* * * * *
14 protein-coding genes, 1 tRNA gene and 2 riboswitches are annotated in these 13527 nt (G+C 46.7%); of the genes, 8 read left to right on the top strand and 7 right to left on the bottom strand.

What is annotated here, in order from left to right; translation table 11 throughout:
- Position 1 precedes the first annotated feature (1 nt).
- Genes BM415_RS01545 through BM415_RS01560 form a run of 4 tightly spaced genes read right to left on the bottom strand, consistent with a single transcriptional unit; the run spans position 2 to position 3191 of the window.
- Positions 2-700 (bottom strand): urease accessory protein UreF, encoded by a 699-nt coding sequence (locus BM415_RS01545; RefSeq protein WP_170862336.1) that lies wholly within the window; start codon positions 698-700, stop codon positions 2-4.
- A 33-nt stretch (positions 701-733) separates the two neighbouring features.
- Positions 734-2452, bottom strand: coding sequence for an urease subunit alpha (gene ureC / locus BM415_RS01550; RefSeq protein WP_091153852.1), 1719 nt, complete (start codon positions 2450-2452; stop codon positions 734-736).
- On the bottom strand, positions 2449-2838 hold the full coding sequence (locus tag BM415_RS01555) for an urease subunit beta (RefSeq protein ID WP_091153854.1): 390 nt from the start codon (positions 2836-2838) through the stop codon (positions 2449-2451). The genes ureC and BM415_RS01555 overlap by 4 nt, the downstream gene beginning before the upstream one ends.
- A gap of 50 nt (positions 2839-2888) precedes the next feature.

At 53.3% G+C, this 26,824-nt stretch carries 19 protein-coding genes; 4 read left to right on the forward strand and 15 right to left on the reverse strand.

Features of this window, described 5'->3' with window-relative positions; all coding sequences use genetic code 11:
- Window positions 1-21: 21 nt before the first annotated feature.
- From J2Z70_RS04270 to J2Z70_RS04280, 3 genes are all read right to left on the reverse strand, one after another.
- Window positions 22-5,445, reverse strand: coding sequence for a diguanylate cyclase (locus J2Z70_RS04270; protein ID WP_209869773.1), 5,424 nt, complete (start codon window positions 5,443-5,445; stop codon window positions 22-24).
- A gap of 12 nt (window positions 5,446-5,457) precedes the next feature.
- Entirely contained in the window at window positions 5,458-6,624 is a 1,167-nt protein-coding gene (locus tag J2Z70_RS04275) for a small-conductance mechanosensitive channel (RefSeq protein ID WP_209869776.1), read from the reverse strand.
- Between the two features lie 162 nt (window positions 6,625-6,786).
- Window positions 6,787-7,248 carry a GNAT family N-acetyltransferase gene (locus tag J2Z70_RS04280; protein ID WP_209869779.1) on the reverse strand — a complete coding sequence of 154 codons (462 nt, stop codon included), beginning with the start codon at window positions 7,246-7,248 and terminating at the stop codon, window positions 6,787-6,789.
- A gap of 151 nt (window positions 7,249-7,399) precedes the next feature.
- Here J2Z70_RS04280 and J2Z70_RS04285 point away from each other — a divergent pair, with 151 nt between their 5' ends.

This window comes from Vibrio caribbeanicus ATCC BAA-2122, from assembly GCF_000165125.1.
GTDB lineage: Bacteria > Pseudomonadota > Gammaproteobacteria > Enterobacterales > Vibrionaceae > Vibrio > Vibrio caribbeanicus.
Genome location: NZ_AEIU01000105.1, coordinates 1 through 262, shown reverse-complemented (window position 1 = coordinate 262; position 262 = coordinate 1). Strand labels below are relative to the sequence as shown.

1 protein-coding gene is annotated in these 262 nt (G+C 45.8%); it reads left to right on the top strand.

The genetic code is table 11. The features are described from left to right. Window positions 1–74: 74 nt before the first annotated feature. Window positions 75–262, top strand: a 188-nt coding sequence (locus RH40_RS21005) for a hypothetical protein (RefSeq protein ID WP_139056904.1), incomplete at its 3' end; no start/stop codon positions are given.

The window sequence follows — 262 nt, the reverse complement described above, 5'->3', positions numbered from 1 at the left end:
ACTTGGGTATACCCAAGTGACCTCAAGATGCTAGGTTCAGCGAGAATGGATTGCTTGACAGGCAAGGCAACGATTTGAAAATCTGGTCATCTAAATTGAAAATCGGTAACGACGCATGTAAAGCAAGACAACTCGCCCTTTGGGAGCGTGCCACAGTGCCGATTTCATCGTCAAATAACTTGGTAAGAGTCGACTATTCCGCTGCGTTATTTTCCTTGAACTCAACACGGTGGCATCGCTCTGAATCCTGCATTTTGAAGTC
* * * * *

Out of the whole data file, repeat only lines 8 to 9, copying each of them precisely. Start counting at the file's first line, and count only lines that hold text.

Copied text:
- On the bottom strand, positions 2449-2838 hold the full coding sequence (locus tag BM415_RS01555) for an urease subunit beta (RefSeq protein ID WP_091153854.1): 390 nt from the start codon (positions 2836-2838) through the stop codon (positions 2449-2451). The genes ureC and BM415_RS01555 overlap by 4 nt, the downstream gene beginning before the upstream one ends.
- A gap of 50 nt (positions 2839-2888) precedes the next feature.